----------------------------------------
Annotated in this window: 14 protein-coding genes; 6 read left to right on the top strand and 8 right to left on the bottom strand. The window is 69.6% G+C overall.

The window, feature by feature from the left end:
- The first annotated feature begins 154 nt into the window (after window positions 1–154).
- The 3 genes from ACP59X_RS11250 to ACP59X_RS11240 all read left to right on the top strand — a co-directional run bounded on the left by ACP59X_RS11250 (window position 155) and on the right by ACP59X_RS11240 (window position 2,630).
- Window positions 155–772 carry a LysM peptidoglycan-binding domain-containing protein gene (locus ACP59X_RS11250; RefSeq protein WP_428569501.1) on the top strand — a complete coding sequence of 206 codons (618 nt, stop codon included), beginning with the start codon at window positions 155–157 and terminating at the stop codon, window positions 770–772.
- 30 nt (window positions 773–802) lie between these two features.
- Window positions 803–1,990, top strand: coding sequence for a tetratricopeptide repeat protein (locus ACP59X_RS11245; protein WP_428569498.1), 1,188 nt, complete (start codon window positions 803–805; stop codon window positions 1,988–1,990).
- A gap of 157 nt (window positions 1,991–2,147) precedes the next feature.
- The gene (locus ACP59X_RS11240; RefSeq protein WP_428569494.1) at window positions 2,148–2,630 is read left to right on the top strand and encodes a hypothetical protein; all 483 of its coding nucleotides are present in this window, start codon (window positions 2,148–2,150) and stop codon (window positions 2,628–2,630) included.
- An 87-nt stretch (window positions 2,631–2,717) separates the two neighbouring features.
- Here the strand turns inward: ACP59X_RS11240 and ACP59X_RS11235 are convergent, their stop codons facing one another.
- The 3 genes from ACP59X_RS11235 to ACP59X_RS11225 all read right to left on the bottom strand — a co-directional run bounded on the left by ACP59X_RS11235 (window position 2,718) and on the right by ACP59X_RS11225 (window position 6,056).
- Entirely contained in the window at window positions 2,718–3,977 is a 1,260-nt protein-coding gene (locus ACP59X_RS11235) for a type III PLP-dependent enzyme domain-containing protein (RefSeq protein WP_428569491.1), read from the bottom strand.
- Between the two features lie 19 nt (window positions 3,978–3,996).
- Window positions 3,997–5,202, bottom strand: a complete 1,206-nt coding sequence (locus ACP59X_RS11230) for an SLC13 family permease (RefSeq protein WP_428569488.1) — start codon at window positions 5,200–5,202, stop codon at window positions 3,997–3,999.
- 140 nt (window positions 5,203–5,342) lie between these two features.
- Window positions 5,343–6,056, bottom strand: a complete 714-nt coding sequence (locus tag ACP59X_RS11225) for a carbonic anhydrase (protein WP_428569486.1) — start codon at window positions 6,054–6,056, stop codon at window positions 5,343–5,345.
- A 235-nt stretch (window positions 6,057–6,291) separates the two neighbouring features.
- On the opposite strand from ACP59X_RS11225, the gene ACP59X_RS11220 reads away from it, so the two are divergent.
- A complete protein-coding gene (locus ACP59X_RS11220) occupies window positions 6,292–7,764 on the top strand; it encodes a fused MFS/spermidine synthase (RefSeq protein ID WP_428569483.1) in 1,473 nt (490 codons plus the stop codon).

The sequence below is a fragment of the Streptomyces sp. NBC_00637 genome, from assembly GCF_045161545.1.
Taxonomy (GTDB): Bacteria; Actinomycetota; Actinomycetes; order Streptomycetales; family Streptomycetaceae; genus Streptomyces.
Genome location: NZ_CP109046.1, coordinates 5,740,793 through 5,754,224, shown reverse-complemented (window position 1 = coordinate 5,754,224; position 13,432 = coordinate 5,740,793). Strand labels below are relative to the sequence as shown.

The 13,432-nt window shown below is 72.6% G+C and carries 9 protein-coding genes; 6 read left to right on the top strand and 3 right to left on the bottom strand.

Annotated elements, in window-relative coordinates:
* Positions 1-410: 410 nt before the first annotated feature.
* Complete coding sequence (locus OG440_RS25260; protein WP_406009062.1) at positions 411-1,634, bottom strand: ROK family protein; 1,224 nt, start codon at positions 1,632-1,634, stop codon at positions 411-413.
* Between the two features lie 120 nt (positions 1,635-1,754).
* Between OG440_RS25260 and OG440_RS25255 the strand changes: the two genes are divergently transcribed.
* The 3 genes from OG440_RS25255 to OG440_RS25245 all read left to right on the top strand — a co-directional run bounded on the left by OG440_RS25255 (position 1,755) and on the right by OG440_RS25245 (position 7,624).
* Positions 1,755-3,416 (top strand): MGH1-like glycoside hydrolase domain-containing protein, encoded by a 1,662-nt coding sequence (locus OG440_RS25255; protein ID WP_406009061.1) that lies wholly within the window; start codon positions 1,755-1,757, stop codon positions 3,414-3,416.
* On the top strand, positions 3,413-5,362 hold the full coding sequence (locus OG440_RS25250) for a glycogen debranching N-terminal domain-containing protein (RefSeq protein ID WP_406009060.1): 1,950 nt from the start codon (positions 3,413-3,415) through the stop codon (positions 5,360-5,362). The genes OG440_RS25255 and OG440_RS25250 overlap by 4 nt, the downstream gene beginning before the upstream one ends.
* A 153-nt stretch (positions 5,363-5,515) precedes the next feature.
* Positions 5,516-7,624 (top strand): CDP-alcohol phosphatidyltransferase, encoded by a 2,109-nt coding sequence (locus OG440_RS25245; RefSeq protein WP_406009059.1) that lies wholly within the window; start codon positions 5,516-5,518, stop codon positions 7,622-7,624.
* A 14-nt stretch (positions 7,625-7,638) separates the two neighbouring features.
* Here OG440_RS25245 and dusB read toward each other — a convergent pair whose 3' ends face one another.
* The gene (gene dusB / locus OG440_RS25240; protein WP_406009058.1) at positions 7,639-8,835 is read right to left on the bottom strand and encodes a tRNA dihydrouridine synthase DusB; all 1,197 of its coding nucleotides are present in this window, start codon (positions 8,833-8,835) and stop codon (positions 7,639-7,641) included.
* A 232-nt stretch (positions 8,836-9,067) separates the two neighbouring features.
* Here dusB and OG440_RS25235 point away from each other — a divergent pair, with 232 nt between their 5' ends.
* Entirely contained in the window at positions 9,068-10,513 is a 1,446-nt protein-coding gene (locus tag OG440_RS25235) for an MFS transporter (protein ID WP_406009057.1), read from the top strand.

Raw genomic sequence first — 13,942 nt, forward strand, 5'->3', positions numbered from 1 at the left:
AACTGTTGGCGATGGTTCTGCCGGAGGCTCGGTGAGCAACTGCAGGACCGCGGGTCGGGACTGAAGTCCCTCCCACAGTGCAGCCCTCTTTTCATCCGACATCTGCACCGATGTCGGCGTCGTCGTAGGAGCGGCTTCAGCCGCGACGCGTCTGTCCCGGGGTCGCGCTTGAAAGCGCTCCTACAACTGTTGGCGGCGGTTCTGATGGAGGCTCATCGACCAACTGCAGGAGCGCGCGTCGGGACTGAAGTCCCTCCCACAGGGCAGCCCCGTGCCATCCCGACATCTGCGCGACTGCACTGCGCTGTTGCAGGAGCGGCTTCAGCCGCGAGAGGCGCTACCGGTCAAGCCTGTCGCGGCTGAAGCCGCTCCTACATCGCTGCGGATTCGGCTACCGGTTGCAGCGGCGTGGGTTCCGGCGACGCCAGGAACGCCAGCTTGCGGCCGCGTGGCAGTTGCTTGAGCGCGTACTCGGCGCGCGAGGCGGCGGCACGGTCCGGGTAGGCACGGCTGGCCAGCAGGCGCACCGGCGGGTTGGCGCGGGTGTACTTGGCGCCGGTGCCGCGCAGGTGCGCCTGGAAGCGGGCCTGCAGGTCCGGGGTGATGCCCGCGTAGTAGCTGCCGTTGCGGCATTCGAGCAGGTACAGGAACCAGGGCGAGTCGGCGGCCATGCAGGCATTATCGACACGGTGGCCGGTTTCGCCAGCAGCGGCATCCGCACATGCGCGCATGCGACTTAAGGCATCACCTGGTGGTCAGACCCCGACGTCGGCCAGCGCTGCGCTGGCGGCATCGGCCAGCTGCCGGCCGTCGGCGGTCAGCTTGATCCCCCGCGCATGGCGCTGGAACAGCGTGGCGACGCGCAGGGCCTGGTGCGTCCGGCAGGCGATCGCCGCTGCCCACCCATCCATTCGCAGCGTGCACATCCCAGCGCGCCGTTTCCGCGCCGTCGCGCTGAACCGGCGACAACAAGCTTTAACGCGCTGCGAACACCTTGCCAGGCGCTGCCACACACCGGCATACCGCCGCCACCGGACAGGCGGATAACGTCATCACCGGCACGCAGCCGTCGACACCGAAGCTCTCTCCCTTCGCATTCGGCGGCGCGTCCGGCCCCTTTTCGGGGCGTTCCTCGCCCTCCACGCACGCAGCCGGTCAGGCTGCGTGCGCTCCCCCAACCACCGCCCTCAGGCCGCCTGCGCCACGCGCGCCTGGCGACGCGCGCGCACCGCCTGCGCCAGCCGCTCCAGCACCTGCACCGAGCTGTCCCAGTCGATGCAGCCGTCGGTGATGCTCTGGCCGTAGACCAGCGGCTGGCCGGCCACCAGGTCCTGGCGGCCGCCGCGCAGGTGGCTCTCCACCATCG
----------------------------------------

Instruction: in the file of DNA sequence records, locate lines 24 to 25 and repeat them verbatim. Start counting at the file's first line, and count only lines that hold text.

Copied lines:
The 13,432-nt window shown below is 72.6% G+C and carries 9 protein-coding genes; 6 read left to right on the top strand and 3 right to left on the bottom strand.

Annotated elements, in window-relative coordinates: